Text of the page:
Naomi’s husband, Elimelech, was a kinsman of Boaz, who was very rich and powerful in the region, which begs the question of why he didn't play a big part in Elimelech’s life before they left the promised land for Moab?

Scripture doesn't make certain that Elimelech left Israel because of the famine, but just that he left when there was one on. He could have been an entrepreneur seeking to ‘make a killing’ in a land where there was more money at the moment. Who knows?

All we know is that Boaz may have been in a position to help them before they left, but didn’t. We are not sure of Boaz's wealth when they left, either, as scripture doesn't say. But, how many rich cousins have you approached for a loan long before you were destitute? It’s just something most of us don't do.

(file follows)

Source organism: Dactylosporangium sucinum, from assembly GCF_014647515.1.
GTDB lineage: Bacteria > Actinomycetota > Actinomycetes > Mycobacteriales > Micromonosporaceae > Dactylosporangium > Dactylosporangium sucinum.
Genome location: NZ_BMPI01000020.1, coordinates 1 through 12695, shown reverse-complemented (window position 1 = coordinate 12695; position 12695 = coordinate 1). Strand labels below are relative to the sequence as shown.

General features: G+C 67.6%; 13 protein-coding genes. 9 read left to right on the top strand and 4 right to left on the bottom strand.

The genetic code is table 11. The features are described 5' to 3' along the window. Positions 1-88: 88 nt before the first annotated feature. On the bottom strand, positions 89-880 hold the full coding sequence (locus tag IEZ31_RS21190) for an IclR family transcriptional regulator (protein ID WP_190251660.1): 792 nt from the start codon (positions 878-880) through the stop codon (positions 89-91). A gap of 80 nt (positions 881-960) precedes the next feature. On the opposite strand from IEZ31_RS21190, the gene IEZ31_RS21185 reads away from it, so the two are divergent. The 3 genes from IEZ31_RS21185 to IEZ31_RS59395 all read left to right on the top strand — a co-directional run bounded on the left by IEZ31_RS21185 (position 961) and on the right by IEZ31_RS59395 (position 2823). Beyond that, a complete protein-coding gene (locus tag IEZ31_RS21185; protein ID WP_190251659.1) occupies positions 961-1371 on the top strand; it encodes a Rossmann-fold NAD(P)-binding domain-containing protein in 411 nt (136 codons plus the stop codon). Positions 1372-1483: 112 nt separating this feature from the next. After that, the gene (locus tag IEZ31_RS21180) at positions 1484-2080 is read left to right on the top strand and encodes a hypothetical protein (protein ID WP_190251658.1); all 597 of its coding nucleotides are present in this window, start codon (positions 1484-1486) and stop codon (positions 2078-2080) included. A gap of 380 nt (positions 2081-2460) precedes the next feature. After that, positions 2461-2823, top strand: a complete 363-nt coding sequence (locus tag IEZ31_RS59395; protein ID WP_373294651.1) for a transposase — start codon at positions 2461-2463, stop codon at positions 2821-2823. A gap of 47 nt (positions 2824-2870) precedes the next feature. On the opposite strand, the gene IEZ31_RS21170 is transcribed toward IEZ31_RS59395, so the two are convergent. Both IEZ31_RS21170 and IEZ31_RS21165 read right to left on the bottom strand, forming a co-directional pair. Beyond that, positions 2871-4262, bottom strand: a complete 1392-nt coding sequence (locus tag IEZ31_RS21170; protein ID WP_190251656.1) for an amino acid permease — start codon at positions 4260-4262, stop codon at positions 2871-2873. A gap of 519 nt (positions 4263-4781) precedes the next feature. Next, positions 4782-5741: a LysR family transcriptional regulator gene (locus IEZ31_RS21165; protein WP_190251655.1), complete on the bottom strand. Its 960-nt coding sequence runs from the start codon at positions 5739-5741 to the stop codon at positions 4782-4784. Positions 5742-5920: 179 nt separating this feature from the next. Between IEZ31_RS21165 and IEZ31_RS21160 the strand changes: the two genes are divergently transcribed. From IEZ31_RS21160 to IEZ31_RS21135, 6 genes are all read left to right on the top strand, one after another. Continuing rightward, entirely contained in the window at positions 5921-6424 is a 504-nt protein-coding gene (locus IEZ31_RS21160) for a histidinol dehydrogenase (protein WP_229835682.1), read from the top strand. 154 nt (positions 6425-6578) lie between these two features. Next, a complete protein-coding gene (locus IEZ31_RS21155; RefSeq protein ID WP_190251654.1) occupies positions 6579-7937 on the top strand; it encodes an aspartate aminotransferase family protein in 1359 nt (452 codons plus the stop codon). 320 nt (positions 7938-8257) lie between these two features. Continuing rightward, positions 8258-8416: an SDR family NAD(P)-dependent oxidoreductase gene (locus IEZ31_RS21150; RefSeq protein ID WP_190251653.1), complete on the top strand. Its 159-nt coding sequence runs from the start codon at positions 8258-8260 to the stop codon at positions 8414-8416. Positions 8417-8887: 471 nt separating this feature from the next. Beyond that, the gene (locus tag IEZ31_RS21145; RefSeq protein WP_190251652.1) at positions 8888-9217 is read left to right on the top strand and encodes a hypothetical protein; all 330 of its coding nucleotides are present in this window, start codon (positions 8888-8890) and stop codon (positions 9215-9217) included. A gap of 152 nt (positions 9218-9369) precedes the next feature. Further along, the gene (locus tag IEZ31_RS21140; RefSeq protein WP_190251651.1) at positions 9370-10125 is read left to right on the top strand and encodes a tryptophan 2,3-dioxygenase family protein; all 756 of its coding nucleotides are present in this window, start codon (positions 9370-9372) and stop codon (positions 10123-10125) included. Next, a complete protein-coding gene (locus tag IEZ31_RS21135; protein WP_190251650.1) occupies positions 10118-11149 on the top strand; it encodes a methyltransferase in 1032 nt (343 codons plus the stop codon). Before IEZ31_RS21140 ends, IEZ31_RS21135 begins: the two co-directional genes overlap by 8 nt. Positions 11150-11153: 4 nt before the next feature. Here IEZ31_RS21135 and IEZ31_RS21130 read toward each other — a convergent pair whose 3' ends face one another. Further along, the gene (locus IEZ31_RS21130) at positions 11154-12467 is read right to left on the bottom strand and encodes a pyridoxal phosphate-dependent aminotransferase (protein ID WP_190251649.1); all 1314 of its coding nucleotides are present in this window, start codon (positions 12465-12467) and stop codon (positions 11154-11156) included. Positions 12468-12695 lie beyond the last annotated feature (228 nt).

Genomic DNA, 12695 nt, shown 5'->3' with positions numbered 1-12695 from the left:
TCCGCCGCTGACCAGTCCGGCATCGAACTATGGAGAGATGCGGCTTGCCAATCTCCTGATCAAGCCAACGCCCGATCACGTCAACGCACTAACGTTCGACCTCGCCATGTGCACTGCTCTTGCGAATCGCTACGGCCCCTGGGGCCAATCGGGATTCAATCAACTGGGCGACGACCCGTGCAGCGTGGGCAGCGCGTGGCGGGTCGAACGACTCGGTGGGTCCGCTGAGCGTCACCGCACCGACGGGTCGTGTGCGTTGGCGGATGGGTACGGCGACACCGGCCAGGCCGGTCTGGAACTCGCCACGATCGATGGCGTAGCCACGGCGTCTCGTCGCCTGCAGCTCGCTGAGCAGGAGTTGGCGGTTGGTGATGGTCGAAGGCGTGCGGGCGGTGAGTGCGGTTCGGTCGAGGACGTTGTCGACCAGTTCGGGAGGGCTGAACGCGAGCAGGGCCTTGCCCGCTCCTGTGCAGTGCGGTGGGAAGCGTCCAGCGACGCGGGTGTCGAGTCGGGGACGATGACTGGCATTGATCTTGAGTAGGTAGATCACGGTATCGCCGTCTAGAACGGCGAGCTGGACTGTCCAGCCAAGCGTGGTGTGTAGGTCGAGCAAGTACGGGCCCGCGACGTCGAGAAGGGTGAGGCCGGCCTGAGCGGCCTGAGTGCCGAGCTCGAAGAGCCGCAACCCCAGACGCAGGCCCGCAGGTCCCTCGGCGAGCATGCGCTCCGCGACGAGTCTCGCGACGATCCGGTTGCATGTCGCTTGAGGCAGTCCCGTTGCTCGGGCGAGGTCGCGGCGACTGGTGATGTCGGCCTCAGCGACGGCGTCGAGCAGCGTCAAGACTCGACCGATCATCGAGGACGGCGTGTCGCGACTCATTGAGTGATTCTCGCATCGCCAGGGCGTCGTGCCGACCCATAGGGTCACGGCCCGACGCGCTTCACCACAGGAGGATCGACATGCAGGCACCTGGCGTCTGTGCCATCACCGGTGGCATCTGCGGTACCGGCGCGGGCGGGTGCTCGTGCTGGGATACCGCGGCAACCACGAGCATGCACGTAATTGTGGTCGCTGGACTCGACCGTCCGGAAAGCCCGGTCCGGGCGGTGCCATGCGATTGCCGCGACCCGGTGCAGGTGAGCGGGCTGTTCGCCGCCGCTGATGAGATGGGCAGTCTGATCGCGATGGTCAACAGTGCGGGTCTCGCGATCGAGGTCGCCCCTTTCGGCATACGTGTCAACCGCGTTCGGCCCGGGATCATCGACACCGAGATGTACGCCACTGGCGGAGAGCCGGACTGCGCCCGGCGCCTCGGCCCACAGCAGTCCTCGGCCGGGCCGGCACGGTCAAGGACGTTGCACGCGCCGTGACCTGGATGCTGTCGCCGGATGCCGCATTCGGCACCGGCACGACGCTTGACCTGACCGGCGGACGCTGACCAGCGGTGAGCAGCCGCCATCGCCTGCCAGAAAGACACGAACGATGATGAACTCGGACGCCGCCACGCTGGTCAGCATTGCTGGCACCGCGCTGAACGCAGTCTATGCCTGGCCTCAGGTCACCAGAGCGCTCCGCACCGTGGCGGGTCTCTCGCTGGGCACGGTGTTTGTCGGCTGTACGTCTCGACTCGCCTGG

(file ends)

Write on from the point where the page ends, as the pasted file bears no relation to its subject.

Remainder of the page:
However, if Elimelech was helped prior to leaving, there would be no Ruth. Which begs another question, did God put the thought into Elimelech’s head to leave, whilst also preparing Ruth at the other end for the connection? Or did He just use a circumstance to achieve an outcome? God knows the thoughts and desires of every human heart, and can use anyone and anything for His purpose.


All three woman, Rahab, Naomi and Ruth, were nobody special. What made them special was them stepping out in faith and keeping on walking. Each one of them put it all on the line.

The Ruth and Naomi narrative is in type the Church marrying the Lord Jesus. Yet, I just like it as a great story. It shows us how through love and commitment some people can stay the course, overcoming many overwhelming obstacles, to end up, unbeknown to themselves, greatly manoeuvred by the Lord.